GFS Power

Archive for July, 2016

How to Improve Power Supply Reliability 

Thursday, July 21st, 2016

Power supplies are the unsung elements of electronic devices. Not as exciting as a processor or a high-definition display, they are nevertheless a crucial element in the construction of any computer, amplifier or telecommunication network.

There are three factors that affect the reliability of a power supply – its design, its exposure to stresses, and the choice of components used in its construction. Here’s a look at each area and its associated problems.

1. Power supply design – achieving desirable complexity  

How to Improve Power Supply Reliability

The paradox of power supply design is that the more components it contains – the more complex it is – the more likely it is that one of these components will fail. However, leaving out a component may also result in a power supply’s failure. At a certain point in its design, a desirable complexity is achieved, where the product is as simple and also as complicated as it needs to be. For instance, a high-performance laboratory power supply may include digital coding of voltage and power settings, a built-in component not needed in a PBX power supply.

A power supply must be designed with one eye on the operating conditions generated within it for each component, no matter how small. For example, it’s known that increased heat in an electronic system increases failure rate dramatically. One power supply may be designed so that a semi-conductor used in its construction is operating at its recommended operating temperature of 75°C. But in another design, a chip may be operating at 150°C, way above its recommendation. This kind of problem is especially common.

Because low reliability figures for power supplies have more impact on an electronic system’s failure rate than any other part of the system, not taking into account the requirements of each component in power supply design increases the risk of a general failure. So a data network, telecommunications system, computer server or wireless base station can be put out of operation because of one tiny, overheating diode in its poorly designed power supply.

2. Impact of stress on a DC power supply

Thermal stress is the most challenging to a DC power supply – a 1,000 watt supply is producing 100 watts of heat even when it’s operating efficiently. If there is not enough heat dissipation in the form of heat sinks, venting and mechanical fans, components like capacitors may dry out and circuit boards can warp.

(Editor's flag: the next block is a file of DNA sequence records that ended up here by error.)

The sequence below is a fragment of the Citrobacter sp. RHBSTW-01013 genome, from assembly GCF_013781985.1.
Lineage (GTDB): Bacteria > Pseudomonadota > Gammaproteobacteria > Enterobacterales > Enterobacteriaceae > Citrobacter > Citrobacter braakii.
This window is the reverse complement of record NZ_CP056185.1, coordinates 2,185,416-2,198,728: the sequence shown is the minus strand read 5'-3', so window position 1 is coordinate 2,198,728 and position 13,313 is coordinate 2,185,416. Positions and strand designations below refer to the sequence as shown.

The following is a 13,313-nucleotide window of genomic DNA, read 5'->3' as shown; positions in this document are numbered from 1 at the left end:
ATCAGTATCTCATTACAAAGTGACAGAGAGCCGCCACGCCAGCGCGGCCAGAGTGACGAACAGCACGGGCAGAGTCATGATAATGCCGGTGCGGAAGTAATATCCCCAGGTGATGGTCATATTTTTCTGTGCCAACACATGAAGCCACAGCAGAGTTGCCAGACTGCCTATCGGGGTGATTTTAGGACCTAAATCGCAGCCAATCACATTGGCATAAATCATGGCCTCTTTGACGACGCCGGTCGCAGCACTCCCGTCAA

Another type of stress is mechanical. Vibration can cause components to come loose, or a circuit board may be too thin for the components it holds, which could cause it to deform. A third form of stress is electrical. For example, a capacitor that is rated at 100 volts may occasionally be hit with a spike of 160 volts, which over time results in premature aging.

3. Component selection for power supply reliability

Over-specification is a useful rule of thumb when choosing components for a DC power supply. One way to do this is to use components at well below their maximum rated specifications. So a component rated to a maximum of 85°C will behave more reliably if it is part of a circuit that operates at 50°C.

There is also what’s known as inherent or generic reliability – some types of components are more reliable than others. Fixed resistors are more reliable than potentiometers, for instance, and film capacitors more reliable than other types. Specifically, polypropylene film capacitors are routinely preferred in high current DC designs because of their low dissipation factor.

Improving reliability in a DC power supply means using quality components and creating a simple, robust design that takes into account the stresses the device will experience during operation.

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